I use the bike a lot, and mostly get it right. But there is so little margin for error with my less than amazing upper body strength that if I go wrong (such as my foot slipping in sand), it goes South in a hurry. I guess I just need to really focus on how I move the bike way more than I do on my other bikes.

I think I was just upset at myself when I posted.
__________________
___________
2001 BMW R1150GS, 2007 Yamaha FJR1300A
2009 BMW F650GS, 2012 Ducati Monster 796
flatland964 is offline   Reply With Quote
Old 04-04-2013, 02:16 PM   #7
gsweave
Yinz, blinkers are on.
 
Joined: Apr 2005
Location: The Paris of Appalachia
Oddometer: 11,342
It's a top heavy bitch. end of story. Worse when loaded,


inseam challenged or not.


53, 5'10" 31" inseam 170 lb here.

Lots of pre-planning for where to stop, where is solid footing so forth you will get the hang of it.

Most GS's get dropped when stopped.


I try to never have to back it up If you do, lean her into ya. that sidestand down will trip ya up somewhere IMHO
__________________
1Paul 2:15
For it is God's will that by doing good you should silence the ignorant talk of foolish men. 16 Live as free men, but do not use your freedom as a cover-up for evil;... .

gsweave screwed with this post 04-04-2013 at 02:23 PM
gsweave is offline   Reply With Quote
Old 04-04-2013, 02:31 PM   #8
Gun Smoke
Banned
 
Joined: Apr 2012
Oddometer: 312
Nah you just need to learn to ride.

Gun Smoke is offline   Reply With Quote
Old 04-04-2013, 03:57 PM   #9
Juggernaut
Gnarly Adventurer
 
Juggernaut's Avatar
 
Joined: Apr 2009
Location: Wherever my GSA takes me
Oddometer: 143
Nice job, but a bit risky of a maneuver. I just mount it like a horse leaving the kickstand down until I'm on it. Easy pickens.
Juggernaut is offline   Reply With Quote
Old 04-04-2013, 04:02 PM   #10
Gun Smoke
Banned
 
Joined: Apr 2012
Oddometer: 312
Quote:
Originally Posted by Juggernaut View Post
Nice job, but a bit risky of a maneuver. I just mount it like a horse leaving the kickstand down until I'm on it. Easy pickens.
I disabled the cutoff on my kickstand and just leave it down all the time. I'm thinking about mounting a second kickstand on the right side. All joking aside the height of the GS really adds much to the comfort of the bike. I have a 29 inch inseam and keep my seat in the high position. 75% of motorcycle handling is mental imo. The rest is inner ear.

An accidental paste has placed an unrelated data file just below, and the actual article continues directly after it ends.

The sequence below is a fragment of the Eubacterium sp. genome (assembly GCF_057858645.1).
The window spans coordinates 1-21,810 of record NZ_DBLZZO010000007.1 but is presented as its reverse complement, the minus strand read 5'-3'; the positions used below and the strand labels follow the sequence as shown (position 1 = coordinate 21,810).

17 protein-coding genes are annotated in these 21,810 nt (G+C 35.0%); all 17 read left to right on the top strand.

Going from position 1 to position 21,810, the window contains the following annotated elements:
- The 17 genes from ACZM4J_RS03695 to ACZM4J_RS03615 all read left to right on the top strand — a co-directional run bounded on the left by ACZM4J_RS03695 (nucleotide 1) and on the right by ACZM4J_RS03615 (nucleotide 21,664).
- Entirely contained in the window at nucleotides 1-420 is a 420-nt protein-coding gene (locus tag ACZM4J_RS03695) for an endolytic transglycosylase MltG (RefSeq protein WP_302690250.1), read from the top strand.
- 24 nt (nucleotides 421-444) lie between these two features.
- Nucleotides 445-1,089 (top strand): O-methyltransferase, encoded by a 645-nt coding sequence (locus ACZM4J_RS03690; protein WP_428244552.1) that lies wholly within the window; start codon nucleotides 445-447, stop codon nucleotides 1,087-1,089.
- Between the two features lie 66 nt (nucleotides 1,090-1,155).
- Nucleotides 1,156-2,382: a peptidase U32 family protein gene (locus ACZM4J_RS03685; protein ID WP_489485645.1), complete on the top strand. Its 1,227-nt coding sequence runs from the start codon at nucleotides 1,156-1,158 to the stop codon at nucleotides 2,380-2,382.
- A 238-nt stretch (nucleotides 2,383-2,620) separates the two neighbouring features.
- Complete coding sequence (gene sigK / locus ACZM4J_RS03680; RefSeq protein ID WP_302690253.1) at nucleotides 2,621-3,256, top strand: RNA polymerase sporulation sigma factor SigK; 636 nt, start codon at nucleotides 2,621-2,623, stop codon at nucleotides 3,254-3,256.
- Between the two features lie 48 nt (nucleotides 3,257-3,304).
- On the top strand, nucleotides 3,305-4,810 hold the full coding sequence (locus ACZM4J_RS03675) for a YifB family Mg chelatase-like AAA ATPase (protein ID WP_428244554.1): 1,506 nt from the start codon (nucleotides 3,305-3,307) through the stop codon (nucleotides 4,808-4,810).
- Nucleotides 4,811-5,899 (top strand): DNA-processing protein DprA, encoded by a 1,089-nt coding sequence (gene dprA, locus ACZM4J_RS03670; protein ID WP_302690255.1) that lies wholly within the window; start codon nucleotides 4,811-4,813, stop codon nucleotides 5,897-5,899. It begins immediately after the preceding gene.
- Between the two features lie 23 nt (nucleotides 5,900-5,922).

Gun Smoke is offline   Reply With Quote
Old 04-04-2013, 05:17 PM   #11
KimR
Gnarly Adventurer
 
KimR's Avatar
 
Joined: Jan 2007
Location: Las Vegas, NV
Oddometer: 148
I got mine with the low seat. My 29" inseam dictated that. And like someothers, I mount her with the kickstand down. I actually don't find her any more difficult now than I did my V-Strom 650.
KimR is offline   Reply With Quote
Old 04-04-2013, 07:28 PM   #12
TUCKERS
the famous james
 
TUCKERS's Avatar
 
Joined: Dec 2005
Location: Villa Maria Sanitarium, Claremont, CA.
Oddometer: 11,624
29" pants here.

It's a struggle.

You get used to it and it can still happen.

The bike is so top heavy, when it goes there is no stopping it.

Just have to be super aware of your stopping starting parking. Never EVER use the front brake only in low speed moves, coming to a stop and etc.

Examples are:

Leaving a gas station and pulling up to the edge of the exit, put front brake only on...boom especially if your front wheel is turned

Coming to a gas pump, put front brake only on and ...boom especially if your front wheel is turned

Coming to a road junction, coming to a full stop, put front brake only on and boom especially if your front wheel is turned

Doing a 180 in to a down hill slope...boom

Our legs are just not long enough, so you must compensate..you never stop learning..50 years riding now and I still drop 'em and still learn.

Watch a Motorcycle Cop...one foot down..always...left foot..always...right foot on brake..always...in gear..always...you have so much more control. Forget trying two footing it and get used to one..the left. Do it over and over...left foot down...over and over
__________________
James and Colleen Tucker.
Aut viam inveniam aut faciam
DMV work/insurance/registration/titles/address use/room rental/motorbike&vehicle buying/travelers help/problems solved
TUCKERS is offline   Reply With Quote
Old 04-04-2013, 07:47 PM   #13
Auntie_BB
thread killer
 
Auntie_BB's Avatar
 
Joined: Nov 2007
Location: Sydney
Oddometer: 263
Quote:
Originally Posted by scooteraug02 View Post
Always have the bike leaned toward you when pushing it around.

For the center stand; I balance the bike, put the center stand down with my right foot, just touch the ground with both sides of the center stand, make sure both parts of the touching the ground evenly. Stand on the centerstand as you pull it up.

I always back up off the bike so I don't drop it.

Look out ahead plan your departure.
+1

I'm only 1.7m (5'8" in ye olde speake), but being a girl I have longer legs for my height than a bloke. I learned all my big bike handling skills with my old K100RT, so the GS isn't too much of a challenge.
__________________
2010 R1200GS

Auntie_BB is offline   Reply With Quote
Old 04-04-2013, 08:16 PM   #14
Crilly
Studly Adventurer
 
Joined: Dec 2005
Location: Wi/Az
Oddometer: 769
Bikes get dropped all the time. Pick it up and ride on. Your eyes and subconscious brain are your main balance mechanism. Keep your eyes up and practice. The handle bars do not move much when balancing, even when near the stops. I repeat, keep the eyes up.
Crilly is offline   Reply With Quote
Old 04-04-2013, 08:22 PM   #15
mwood7800
Banned
 
Joined: Feb 2011
Oddometer: 617
We're u wearing boots. If so find some with more lift. Get rid of the heavy ass topcase. Might try a rear shock 1 in lower. I doubt there's anyone here that hasn't had a bike cough and fall when taking off and turning. When it happened to me there were only 120 bikes behind me as my girlfriend did a tuck an roll.
mwood7800 is offline   Reply With Quote
Reply

Share

Thread Tools Search this Thread
Search this Thread:

.
Display Modes

Posting Rules
You may not post new threads
You may not post replies
You may not post attachments
You may not edit your posts

BB code is On
Smilies are On
[IMG] code is On
HTML code is On

Forum Jump


Times are GMT -7.   It's 06:26 AM.


Powered by vBulletin® Version 3.8.5
Copyright ©2000 - 2014, Jelsoft Enterprises Ltd.
Copyright ADVrider 2011-2014